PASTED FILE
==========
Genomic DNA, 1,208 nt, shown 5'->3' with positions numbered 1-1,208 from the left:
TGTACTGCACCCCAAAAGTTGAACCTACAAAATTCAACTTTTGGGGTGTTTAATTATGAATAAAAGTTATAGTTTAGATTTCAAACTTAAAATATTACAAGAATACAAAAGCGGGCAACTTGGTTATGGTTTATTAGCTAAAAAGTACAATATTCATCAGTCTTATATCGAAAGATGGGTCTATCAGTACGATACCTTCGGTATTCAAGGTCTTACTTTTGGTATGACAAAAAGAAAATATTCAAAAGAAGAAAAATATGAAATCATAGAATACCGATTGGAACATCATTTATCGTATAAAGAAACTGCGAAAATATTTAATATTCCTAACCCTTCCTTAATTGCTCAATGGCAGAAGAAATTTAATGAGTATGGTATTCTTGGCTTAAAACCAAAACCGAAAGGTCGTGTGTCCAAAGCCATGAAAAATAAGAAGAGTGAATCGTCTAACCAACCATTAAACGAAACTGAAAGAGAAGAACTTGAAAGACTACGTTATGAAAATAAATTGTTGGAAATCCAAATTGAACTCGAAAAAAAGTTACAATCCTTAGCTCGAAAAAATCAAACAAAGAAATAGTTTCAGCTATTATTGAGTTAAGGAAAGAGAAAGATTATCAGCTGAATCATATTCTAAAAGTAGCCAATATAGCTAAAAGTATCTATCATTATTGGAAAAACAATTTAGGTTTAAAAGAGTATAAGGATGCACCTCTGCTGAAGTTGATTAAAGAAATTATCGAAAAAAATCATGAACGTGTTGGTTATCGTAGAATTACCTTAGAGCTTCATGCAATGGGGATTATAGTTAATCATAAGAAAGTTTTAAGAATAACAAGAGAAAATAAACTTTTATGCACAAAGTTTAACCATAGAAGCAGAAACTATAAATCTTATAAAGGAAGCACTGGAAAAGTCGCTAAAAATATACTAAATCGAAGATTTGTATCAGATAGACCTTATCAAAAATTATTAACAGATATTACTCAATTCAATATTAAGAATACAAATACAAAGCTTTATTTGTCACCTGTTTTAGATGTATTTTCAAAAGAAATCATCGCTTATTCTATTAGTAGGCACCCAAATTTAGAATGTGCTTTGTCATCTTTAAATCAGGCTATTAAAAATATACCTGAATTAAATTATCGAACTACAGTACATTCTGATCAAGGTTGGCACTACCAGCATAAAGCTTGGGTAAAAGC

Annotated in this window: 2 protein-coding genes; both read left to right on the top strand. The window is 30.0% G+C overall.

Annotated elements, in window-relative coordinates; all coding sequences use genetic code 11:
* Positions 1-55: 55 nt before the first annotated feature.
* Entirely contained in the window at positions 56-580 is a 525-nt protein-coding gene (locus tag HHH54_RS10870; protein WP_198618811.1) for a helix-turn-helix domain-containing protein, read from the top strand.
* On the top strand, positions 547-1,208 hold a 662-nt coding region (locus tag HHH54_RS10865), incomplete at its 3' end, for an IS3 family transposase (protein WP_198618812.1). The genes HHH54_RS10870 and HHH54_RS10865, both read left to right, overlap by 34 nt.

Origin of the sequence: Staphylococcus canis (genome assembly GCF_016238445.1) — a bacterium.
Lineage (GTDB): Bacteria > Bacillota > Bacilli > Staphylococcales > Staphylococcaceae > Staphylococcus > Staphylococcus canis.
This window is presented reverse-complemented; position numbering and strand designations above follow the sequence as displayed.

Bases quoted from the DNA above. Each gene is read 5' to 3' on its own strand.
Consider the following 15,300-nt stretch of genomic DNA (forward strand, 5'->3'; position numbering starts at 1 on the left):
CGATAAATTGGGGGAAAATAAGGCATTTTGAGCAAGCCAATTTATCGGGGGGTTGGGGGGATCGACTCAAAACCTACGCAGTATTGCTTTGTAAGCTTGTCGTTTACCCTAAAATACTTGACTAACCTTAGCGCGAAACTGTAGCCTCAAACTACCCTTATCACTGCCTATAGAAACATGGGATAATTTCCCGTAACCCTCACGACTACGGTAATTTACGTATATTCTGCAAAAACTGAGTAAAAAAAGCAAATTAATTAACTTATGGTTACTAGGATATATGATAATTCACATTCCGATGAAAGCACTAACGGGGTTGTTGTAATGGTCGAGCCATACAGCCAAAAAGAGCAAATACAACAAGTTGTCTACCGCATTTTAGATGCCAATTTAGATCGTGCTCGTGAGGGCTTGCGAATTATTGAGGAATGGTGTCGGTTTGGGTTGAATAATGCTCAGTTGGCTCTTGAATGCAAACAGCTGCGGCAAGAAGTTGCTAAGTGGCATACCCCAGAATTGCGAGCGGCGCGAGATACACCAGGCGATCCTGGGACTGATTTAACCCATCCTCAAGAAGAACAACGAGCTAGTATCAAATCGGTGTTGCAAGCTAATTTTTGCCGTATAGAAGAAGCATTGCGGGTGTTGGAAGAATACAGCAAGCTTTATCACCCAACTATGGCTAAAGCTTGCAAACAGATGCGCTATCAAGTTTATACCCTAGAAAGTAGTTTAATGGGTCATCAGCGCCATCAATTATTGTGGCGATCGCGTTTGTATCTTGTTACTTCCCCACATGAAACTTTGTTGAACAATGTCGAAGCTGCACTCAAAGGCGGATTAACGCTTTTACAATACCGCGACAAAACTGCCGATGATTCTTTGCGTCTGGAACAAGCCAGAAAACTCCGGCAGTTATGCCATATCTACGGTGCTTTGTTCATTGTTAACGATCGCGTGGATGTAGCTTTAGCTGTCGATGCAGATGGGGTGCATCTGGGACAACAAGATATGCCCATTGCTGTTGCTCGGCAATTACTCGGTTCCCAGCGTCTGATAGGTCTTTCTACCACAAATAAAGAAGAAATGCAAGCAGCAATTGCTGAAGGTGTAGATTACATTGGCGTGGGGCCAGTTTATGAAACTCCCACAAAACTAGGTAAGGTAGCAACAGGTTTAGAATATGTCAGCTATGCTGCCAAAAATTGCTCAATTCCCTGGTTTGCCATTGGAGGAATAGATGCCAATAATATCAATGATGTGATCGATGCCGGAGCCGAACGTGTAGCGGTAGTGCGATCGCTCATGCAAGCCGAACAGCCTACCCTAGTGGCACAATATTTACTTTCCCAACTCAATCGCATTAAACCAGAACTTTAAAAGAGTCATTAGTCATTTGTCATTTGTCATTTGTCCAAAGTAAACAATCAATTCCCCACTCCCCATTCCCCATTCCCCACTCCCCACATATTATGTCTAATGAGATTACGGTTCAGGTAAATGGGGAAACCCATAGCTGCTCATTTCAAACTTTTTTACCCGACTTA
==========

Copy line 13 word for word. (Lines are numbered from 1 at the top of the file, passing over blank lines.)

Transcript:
CGATAAATTGGGGGAAAATAAGGCATTTTGAGCAAGCCAATTTATCGGGGGGTTGGGGGGATCGACTCAAAACCTACGCAGTATTGCTTTGTAAGCTTGTCGTTTACCCTAAAATACTTGACTAACCTTAGCGCGAAACTGTAGCCTCAAACTACCCTTATCACTGCCTATAGAAACATGGGATAATTTCCCGTAACCCTCACGACTACGGTAATTTACGTATATTCTGCAAAAACTGAGTAAAAAAAGCAAATTAATTAACTTATGGTTACTAGGATATATGATAATTCACATTCCGATGAAAGCACTAACGGGGTTGTTGTAATGGTCGAGCCATACAGCCAAAAAGAGCAAATACAACAAGTTGTCTACCGCATTTTAGATGCCAATTTAGATCGTGCTCGTGAGGGCTTGCGAATTATTGAGGAATGGTGTCGGTTTGGGTTGAATAATGCTCAGTTGGCTCTTGAATGCAAACAGCTGCGGCAAGAAGTTGCTAAGTGGCATACCCCAGAATTGCGAGCGGCGCGAGATACACCAGGCGATCCTGGGACTGATTTAACCCATCCTCAAGAAGAACAACGAGCTAGTATCAAATCGGTGTTGCAAGCTAATTTTTGCCGTATAGAAGAAGCATTGCGGGTGTTGGAAGAATACAGCAAGCTTTATCACCCAACTATGGCTAAAGCTTGCAAACAGATGCGCTATCAAGTTTATACCCTAGAAAGTAGTTTAATGGGTCATCAGCGCCATCAATTATTGTGGCGATCGCGTTTGTATCTTGTTACTTCCCCACATGAAACTTTGTTGAACAATGTCGAAGCTGCACTCAAAGGCGGATTAACGCTTTTACAATACCGCGACAAAACTGCCGATGATTCTTTGCGTCTGGAACAAGCCAGAAAACTCCGGCAGTTATGCCATATCTACGGTGCTTTGTTCATTGTTAACGATCGCGTGGATGTAGCTTTAGCTGTCGATGCAGATGGGGTGCATCTGGGACAACAAGATATGCCCATTGCTGTTGCTCGGCAATTACTCGGTTCCCAGCGTCTGATAGGTCTTTCTACCACAAATAAAGAAGAAATGCAAGCAGCAATTGCTGAAGGTGTAGATTACATTGGCGTGGGGCCAGTTTATGAAACTCCCACAAAACTAGGTAAGGTAGCAACAGGTTTAGAATATGTCAGCTATGCTGCCAAAAATTGCTCAATTCCCTGGTTTGCCATTGGAGGAATAGATGCCAATAATATCAATGATGTGATCGATGCCGGAGCCGAACGTGTAGCGGTAGTGCGATCGCTCATGCAAGCCGAACAGCCTACCCTAGTGGCACAATATTTACTTTCCCAACTCAATCGCATTAAACCAGAACTTTAAAAGAGTCATTAGTCATTTGTCATTTGTCATTTGTCCAAAGTAAACAATCAATTCCCCACTCCCCATTCCCCATTCCCCACTCCCCACATATTATGTCTAATGAGATTACGGTTCAGGTAAATGGGGAAACCCATAGCTGCTCATTTCAAACTTTTTTACCCGACTTA